Things you've learned since being diagnosed?

I was just wondering some interesting things that people have experienced or learned about themselves or anything since being diagnosed!

Since I was diagnosed 2 1/2 months ago, I’ve already learned a lot of things…

  1. Having an Italian boyfriend is not the best mix with a diabetic! (Italian = Pasta, Pasta = BAD!) I still love him though! :slight_smile:

  2. Being a perfectionist and having to do insulin injections sucks! Everything needs to be perfect before I do it!

  3. McDonalds ice cream does not raise my blood sugar at ALL (I am usually about a 5.0 after!)

  4. Everything else from McDonalds does, and it is TOTALLY not worth it

  5. I’m so much healthier because I am eating a lot better, and I know I wouldn’t have been able to change my lifestyle so much if my health didn’t depend on it.

  6. I always get to eat dinner first, because everyone is scared I will go low too fast after injecting!

  7. I can’t go anywhere for more than 3 hours because my body goes all wacky and I need to eat

  8. I am a hell of a lot stronger than anyone I know!!

After more than 30 years of diabetes I have learned that I am not special and I have the ultimate control in how I live with this thing :slight_smile:

How to play “Black Dog”, among other things, on the guitar. :slight_smile:

I learned what a dartboard feels like! LOL I have also learned how to walk a tightrope while riding the world’s most wild roller coaster!! ROFLMAO

Diabetics lead two different lives, the real one like everyone else, and a metabolic one that takes way more time than one might think. And it all goes on in the background while you’re trying to accomplish one of life’s errands. Can you imagine what most of the non-diabetic world would think if they could hear your thought process when you calculate an insulin dose for a meal?

We’re talking insulin:carb ratio, insulin sensitivity factor, nutritional composition and portion size, whether alcohol is factored in, any corrective doses needed, immediate vs. extended pump boluses, insulin onset, peak, duration, pre-bolusing, and whether you’re planning any exercise after the meal!

And then consider all the mundane paraphernalia that you have to have on hand at any given moment in any given day: insulin, insulin pump, extra syringes, pump batteries, blood glucose meter, extra meter strips, glucose tablets, food bar, CGM remote, and a medical ID bracelet to name an incomplete list.

I have found out that my 15 year old son, dx’d 1 1/2 years ago can roll with the punches when life throws a curve ball at him. From being in a diabetic coma to moving on without missing a beat. I DID ALL THE CRYING!! He wears a pump, a cgm, we weigh load of foods in grams and many times pre-bolus meals while he waits to eat. Life is more difficult now, yet I am so lucky to have strong son that can handle it. :slight_smile:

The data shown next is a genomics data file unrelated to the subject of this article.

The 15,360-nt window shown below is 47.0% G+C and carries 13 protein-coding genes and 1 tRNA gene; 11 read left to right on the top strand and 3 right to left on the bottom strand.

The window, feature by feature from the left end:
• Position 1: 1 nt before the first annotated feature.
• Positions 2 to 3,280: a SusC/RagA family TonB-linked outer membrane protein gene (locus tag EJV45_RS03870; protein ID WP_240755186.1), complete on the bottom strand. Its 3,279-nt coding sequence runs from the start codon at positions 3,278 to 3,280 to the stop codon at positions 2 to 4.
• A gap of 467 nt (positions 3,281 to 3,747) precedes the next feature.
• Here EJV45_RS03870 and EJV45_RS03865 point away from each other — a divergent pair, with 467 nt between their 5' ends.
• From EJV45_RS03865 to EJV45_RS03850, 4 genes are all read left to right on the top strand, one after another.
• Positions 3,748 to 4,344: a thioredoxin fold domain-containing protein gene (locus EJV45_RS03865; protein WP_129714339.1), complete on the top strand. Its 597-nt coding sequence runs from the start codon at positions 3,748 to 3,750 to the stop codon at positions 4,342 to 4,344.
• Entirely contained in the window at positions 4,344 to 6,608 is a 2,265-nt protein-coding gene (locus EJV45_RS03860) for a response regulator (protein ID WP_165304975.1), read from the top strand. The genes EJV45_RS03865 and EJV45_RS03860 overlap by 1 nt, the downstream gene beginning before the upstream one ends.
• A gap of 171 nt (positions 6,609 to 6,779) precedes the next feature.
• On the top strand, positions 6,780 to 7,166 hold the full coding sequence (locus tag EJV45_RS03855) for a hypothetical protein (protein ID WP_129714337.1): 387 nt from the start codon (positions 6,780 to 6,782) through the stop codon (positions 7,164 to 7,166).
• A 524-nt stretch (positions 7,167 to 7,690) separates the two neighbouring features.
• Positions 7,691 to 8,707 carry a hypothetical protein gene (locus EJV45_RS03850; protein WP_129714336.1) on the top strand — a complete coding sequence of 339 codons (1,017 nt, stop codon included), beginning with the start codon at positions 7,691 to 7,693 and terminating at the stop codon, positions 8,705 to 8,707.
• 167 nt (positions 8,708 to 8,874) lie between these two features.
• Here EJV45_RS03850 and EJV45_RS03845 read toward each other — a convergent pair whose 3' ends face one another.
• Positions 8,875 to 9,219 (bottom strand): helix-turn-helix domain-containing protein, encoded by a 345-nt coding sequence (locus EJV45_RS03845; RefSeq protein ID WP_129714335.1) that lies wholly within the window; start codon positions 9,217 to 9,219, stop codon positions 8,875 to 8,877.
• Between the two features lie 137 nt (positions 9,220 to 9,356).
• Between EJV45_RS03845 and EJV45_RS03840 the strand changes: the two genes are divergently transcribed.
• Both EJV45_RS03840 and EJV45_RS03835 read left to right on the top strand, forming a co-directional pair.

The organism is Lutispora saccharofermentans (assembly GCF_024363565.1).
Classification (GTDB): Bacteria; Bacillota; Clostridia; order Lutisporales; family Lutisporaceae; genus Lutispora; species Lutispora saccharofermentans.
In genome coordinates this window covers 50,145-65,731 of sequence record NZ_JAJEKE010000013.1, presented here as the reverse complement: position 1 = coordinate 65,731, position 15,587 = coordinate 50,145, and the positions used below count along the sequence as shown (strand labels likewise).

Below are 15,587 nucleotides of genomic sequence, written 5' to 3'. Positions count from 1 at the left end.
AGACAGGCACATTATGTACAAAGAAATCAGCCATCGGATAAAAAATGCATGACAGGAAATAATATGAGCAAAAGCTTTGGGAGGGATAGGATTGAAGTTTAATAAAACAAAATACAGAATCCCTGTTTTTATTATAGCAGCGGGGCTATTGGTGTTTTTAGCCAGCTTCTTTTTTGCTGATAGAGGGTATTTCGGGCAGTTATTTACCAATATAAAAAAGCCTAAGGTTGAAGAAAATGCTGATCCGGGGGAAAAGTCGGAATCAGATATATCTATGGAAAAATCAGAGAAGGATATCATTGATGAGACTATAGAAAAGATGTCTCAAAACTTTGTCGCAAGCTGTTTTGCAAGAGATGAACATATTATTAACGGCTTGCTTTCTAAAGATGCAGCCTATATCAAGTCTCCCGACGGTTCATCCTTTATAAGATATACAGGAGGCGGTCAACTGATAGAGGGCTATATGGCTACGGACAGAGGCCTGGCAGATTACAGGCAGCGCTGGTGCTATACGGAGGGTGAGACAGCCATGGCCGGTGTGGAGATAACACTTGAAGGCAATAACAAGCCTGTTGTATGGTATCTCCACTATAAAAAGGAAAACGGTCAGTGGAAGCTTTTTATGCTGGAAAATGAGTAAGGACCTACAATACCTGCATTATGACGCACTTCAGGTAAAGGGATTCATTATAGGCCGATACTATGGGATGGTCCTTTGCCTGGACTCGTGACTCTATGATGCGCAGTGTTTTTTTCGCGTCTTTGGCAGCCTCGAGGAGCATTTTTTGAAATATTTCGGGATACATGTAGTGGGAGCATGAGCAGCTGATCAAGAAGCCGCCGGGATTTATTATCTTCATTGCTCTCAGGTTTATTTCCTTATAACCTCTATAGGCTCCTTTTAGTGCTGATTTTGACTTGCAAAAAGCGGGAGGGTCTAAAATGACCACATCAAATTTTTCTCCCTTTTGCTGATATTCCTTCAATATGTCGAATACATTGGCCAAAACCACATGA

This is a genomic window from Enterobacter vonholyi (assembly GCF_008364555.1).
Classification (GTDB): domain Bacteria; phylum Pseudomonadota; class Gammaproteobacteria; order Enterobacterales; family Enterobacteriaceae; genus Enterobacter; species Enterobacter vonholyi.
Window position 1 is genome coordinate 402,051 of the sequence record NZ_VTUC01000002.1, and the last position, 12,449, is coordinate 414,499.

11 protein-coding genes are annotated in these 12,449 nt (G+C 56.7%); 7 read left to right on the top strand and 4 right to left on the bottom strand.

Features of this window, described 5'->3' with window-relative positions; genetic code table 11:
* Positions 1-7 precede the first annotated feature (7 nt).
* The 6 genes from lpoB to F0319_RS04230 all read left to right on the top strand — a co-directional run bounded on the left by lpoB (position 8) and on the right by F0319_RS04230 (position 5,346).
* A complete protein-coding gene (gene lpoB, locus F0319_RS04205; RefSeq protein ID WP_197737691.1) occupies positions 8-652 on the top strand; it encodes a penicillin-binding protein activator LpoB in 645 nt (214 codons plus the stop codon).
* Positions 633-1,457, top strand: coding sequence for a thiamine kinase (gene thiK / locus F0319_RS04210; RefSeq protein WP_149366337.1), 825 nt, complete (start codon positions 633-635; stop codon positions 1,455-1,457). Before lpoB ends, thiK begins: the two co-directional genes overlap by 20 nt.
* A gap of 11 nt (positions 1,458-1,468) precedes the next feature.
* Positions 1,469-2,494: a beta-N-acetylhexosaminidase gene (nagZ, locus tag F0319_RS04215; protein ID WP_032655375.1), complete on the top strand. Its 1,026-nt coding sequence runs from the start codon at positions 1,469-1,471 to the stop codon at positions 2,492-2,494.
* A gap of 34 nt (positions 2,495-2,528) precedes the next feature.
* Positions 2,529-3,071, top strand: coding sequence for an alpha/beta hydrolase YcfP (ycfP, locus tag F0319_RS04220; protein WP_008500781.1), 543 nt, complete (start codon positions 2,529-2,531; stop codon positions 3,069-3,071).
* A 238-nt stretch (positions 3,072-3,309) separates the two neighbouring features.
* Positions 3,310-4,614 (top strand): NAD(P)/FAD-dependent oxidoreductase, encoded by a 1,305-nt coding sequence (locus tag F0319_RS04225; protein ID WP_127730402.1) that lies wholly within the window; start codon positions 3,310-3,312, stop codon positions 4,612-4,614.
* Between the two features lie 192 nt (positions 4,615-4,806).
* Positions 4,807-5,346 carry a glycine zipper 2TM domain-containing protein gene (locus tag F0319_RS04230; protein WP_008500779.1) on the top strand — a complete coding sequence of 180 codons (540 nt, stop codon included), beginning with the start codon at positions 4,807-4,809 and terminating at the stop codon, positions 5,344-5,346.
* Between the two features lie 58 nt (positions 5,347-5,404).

So true Terry, even our closest family (outside our home) can’t grasp the variables my son and I have to consider everyday (even every 15 minutes sometimes!). I know they think, we just over think it, and there is suppose to be some hard, fast answer for all situations! :slight_smile:

  1. As my Doctors put it: I have Remarkable stamina(Tough cookie).

  2. Rotate, Rotate, Rotate. I learned that one the Hard way through my experience.

Hi ChristineLynn, I love the positive spirit in your post. I had a few comments:

  1. Italian = antipasti and most antipasti are low in carb. Buffalo mozzarella and tomato salad, grilled peppers, zucchini and eggplant, salame, prosciutto, artichokes. Yum! Also I like the traditional Italian way of primi and secondi. It’s totally OK to just have antipasti and a secondo and it’s totally normal for the meat/fish secondo to be ordered with a contorno/side dish that is non-starchy veggies.

  2. Being a perfectionist helps with diabetes management

  3. Yay! I think a McDonalds kiddy cone actually contains a surprisingly low level of carbs.

  4. Have you tried throwing out the bun? I actually prefer my new low-carb way of eating BigMacs. Bun-free.

Sounds like you are doing great. I wish you all the best!

Emily - My hat’s off to all parents of young diabetics. I can’t even begin to imagine what it’s like to try and manage someone else’s metabolism. At least I have the benefit of primary information and 24/7/365 engagement with diabetes. You, on the other hand, have to exercise intuition and detective work just to become aware of the salient facts, let alone trying to figure out a plan of action!

Your job as parent is more than twice as hard as the typical parent but I suspect your potential satisfaction is larger too.

No, the general public has no idea!